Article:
Newlyweds Ian and Catherine Menzies are having a fine time touring Scotland’s western Highlands by motorboat. An exploration of the land, however, brings forth an unsettling character, the limping and haunted figure of Hector Loudoun, who begs Ian to stay the night with him. Ian reluctantly agrees and soon learns of his new host’s strange situation. According to Hector, a man named Ure has offered him money for ownership of a loch on Loudoun land. Refusing the offer, a short while later Hector finds himself pushed down a flight of stairs by an unseen force. Recovering at home with a badly smashed leg, he begins to hear a ghostly male voice at night calling for justice and a return to eternal sleep. The morning after Ian learns of this tale, the man’s aged housekeeper seems to disappear.
Ian’s sister Laura is also on holiday at Ballanchulish, and her observations of the natives are just as curious. First she speaks with an artist of the moors who works in watercolors—although the canvas on his easel sports an oil painting. Then she meets a party of shepherds who are moving the body of a stranger off the path; the man has a knife protruding from his back. Fortunately, Mrs. Beatrice Adela Lestrange Bradley is also present—nephew Jonathan Bradley with wife Deborah Cloud and 13-year old nephew Brian Lestrange round out the traveling party. As the psychoanalyst reflects upon the historical clan feuds of the Stewarts and the Loudouns (whose family is tied with the Campbells of Glenure), she agrees to visit and study Hector as a patient. Upon meeting him, she finds that he no longer wants her professional help and has apparently improved his physical health as well: Hector’s pronounced limp has disappeared.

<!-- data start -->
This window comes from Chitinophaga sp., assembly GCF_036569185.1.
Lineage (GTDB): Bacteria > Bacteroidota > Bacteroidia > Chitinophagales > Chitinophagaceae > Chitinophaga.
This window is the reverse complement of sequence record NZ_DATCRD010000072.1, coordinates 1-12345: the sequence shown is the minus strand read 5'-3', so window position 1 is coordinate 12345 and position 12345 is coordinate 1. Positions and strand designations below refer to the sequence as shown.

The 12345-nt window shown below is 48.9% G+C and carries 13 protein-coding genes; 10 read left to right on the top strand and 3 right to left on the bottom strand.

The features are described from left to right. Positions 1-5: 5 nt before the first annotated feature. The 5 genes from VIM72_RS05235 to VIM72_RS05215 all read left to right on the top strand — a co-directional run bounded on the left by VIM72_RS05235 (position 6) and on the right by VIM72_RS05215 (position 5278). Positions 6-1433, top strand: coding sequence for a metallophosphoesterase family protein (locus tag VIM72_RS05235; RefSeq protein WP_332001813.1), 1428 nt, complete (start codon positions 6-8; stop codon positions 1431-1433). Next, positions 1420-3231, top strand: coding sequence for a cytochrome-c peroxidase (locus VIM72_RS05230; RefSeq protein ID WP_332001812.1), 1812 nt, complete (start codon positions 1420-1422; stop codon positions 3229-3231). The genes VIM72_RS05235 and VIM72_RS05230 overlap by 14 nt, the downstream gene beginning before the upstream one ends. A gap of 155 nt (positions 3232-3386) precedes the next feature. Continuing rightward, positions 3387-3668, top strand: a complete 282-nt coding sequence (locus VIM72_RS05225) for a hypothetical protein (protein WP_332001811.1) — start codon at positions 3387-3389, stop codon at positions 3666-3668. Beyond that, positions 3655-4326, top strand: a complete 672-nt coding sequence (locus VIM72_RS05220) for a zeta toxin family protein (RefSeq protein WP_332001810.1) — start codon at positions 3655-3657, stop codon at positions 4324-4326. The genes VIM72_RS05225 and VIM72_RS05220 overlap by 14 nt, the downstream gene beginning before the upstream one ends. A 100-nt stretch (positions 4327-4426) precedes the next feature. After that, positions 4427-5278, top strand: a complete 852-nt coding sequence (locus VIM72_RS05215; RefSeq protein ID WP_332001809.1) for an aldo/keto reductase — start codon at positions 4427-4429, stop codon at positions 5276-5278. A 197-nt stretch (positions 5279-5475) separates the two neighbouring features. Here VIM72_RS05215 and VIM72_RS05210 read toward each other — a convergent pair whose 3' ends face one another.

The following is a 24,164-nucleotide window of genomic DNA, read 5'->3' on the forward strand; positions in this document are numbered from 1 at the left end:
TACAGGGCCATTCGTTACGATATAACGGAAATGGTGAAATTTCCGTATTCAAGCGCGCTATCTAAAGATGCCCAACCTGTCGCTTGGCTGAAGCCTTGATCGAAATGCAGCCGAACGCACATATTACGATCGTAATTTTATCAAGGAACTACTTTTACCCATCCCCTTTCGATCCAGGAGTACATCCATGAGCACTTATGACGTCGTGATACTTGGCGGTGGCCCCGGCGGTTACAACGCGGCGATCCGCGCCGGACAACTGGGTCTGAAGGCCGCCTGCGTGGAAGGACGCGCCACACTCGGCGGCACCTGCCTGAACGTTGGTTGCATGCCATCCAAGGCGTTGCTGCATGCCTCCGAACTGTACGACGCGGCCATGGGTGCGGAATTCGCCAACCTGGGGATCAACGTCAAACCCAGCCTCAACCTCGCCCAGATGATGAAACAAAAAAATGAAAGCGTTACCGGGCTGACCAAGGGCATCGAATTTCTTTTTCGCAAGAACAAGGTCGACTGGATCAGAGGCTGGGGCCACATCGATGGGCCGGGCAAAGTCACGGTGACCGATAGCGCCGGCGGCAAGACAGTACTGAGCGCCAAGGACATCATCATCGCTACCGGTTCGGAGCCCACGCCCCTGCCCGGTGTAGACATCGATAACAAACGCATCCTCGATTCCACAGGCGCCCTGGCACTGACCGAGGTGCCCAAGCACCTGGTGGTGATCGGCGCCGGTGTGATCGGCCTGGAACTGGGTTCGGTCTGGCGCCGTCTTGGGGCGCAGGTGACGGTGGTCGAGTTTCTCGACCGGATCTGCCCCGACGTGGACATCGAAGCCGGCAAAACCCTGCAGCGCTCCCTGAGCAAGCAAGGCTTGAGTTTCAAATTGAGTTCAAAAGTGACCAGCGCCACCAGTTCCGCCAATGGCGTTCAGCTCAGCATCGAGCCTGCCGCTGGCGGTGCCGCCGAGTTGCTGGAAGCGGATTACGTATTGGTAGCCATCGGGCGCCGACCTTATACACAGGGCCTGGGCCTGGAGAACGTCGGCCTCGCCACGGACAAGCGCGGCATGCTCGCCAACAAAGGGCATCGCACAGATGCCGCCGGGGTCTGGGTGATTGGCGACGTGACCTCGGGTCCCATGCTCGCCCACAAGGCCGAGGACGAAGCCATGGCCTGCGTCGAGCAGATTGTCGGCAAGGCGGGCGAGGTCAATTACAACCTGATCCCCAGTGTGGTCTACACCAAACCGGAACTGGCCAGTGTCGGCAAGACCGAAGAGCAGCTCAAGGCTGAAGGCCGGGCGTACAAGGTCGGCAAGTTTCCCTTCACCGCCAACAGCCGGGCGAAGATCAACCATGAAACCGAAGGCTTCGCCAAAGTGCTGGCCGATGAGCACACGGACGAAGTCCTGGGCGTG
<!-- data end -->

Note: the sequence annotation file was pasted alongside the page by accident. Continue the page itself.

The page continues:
Two thuggish men appear who seem to have a stake in the affair, and Loudoun is discovered dead—but it seems to be the man Mrs. Bradley had interviewed and not the one Ian and Catherine had met initially. At this point, the entire group becomes involved in sorting out the mystery. But clan ties cannot be discounted, and family deeds have a way of becoming unearthed; only then can the wronged spirits of another world find some rest.
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